Figure 1. Adaptation strategies used by farmers in both study areas. Source: Field survey, 2017.

The farmers in both study areas used extensively “making wider use of technologies to ‘harvest’ water & conserve soil moisture” as an adaption strategy. This might be due to high dependency on rain by farmers in both study areas and less dependency on irrigation. As seen in Figure 1, 62% of the farmers in Bako Tibe used irrigation method as an adaptation strategy to climate change

and variability, while only 3.6% of the farmers used irrigation method in Abeokuta., this could be as a result of a higher mean annual rainfall in Abeokuta than Bako Tibe, so the farmers in Abeokuta are more likely to access rainwater than Bako Tibe.

4. Conclusion

Most of the farmers in the study areas have perceived climate change and variability, and have also adopted various adaptation strategies to climate change and variability. The binary logistics regression showed that land ownership, age and distance to market had an effect on the perception of farmers in Abeokuta, while in Bako Tibe, the socioeconomic characteristics of the farmers have no effect on their perception. The adaptation strategies used for the study were: diversification; irrigation method; improved seed; altering fertilizer rate; making wider use of technologies to “harvest” water and conserve soil moisture; forest conservation; use of climate forecasting to reduce production risk; modification of grazing practice and lastly, shifting to species or areas more productive under new climatic conditions. Though a greater percentage of farmers in both study areas used water harvest and soil conservation method, improved seed method was mostly used the farmers in Bako Tibe, while water harvest & soil conservation was mostly used in Abeokuta. The farmers in both study areas used combinations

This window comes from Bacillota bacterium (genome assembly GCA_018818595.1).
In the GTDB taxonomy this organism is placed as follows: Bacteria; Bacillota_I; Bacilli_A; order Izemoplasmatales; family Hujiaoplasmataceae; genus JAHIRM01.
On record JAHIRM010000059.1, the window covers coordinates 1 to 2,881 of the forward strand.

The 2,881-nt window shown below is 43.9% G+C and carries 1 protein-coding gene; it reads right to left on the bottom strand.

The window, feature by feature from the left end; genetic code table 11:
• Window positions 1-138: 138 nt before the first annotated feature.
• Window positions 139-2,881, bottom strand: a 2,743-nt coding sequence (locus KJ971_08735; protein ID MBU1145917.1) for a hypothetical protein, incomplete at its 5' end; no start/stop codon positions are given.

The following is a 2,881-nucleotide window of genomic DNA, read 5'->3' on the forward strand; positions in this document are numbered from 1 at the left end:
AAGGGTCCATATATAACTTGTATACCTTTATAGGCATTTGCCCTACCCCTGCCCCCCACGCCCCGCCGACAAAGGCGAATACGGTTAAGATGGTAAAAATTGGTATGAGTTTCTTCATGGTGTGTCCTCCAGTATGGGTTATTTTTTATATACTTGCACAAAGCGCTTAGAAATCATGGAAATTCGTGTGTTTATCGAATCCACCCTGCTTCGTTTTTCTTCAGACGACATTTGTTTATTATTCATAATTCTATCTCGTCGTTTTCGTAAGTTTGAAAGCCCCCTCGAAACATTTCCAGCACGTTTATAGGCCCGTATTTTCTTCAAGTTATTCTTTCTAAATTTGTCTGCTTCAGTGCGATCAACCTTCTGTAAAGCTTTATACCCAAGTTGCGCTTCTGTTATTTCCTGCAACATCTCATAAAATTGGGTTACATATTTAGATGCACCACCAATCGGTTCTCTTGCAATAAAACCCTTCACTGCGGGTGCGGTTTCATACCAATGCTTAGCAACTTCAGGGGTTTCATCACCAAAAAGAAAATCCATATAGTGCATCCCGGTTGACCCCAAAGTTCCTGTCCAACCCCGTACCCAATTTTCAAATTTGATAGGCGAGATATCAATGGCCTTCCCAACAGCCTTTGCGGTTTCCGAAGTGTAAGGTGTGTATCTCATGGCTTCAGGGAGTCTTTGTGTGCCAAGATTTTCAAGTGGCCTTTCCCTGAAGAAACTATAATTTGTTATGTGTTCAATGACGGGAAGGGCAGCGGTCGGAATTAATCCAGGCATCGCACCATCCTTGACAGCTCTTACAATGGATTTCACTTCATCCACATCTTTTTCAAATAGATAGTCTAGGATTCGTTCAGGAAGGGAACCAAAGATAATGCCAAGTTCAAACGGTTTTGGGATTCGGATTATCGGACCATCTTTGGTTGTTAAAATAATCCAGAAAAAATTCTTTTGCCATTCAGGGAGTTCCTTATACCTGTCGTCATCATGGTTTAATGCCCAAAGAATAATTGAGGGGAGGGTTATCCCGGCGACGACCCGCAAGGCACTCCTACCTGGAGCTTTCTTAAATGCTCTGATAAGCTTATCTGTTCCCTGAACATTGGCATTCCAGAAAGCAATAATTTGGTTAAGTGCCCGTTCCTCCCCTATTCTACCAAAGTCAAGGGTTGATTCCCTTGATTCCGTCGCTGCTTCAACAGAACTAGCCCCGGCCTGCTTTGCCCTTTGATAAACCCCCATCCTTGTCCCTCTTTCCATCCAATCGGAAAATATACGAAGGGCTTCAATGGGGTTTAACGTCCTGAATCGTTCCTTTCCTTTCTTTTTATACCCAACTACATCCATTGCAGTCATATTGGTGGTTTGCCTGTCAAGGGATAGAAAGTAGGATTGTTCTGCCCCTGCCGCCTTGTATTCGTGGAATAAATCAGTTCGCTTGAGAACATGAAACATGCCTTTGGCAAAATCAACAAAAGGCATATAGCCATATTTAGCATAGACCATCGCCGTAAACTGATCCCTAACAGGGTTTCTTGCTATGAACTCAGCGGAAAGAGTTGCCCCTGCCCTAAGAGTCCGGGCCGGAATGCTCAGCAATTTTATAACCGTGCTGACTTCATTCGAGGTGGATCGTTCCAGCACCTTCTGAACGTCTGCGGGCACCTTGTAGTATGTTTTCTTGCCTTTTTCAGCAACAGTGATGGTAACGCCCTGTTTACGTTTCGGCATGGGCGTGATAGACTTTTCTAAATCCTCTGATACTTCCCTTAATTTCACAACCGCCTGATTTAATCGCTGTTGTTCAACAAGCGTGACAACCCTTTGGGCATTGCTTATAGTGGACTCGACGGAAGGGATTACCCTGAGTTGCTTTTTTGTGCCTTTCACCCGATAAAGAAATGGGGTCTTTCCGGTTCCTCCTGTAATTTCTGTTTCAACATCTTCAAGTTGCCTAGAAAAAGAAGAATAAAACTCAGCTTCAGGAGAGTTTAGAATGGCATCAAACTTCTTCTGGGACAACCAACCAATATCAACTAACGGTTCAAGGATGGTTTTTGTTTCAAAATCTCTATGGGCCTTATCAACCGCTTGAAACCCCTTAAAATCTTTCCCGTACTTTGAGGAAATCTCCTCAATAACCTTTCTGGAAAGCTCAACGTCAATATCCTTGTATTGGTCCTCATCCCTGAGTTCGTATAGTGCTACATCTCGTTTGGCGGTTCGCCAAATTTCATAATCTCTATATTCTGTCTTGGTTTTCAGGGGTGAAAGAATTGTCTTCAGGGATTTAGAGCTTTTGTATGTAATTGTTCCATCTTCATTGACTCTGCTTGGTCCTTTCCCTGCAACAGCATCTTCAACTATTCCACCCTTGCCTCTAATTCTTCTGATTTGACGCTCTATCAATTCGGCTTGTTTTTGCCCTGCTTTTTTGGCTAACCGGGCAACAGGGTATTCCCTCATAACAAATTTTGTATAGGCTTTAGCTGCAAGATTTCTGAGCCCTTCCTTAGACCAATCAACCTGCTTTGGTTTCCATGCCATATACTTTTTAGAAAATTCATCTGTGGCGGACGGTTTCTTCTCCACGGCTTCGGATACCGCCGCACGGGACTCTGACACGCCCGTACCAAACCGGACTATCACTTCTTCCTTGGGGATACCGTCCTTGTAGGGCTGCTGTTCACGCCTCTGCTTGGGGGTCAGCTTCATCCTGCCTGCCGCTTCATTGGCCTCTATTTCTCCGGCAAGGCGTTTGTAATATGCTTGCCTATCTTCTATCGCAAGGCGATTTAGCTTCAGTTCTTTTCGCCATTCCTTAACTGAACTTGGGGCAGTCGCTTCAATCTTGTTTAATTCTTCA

of adaptation strategy to curb the effect of climate change and variability on their farm output. Climate change and variability can have adverse effect on the quality and quantity of agriculture products if proper adaptation and mitigation strategies are not put in place. This study showed that farmers in both study areas have not only perceived climate change and variability, but had also understood the impact it has on agriculture, and so are taking adaptation strategies. Government and Non-Governmental Organization of both countries should also promote more adaptation and mitigation practices to climate change and variability through policy interventions to assist farmers in curbing the impact of climate change and variability in agriculture.

Appendix

Table A1. Socioeconomics characteristics of farmers in the study area.

Table A2. Adaptation strategies of maize farmers in the study areas.

Source: Field survey, 2017.

Perception of the maize farmers in both study areas.

Binary logistic regression model Summary Bako.

Binary logistic regression variables for Bako.

Source: Field survey, 2017.

Binary logistic regression model Summary for Abeokuta.

Binary logistic variables for Abeokuta.

Source: Field survey, 2017.

Cite this paper
Oranu, C. , Achike, A. , Zenebe, A. and Teklehaimanot, A. (2018) Comparative Evaluation of Farmers’ Perception and Adaptation Strategies to Climate Change and Variability in Bako Tibe, Ethiopia and Abeokuta, Nigeria. American Journal of Climate Change, 7, 611-623. doi: 10.4236/ajcc.2018.74038.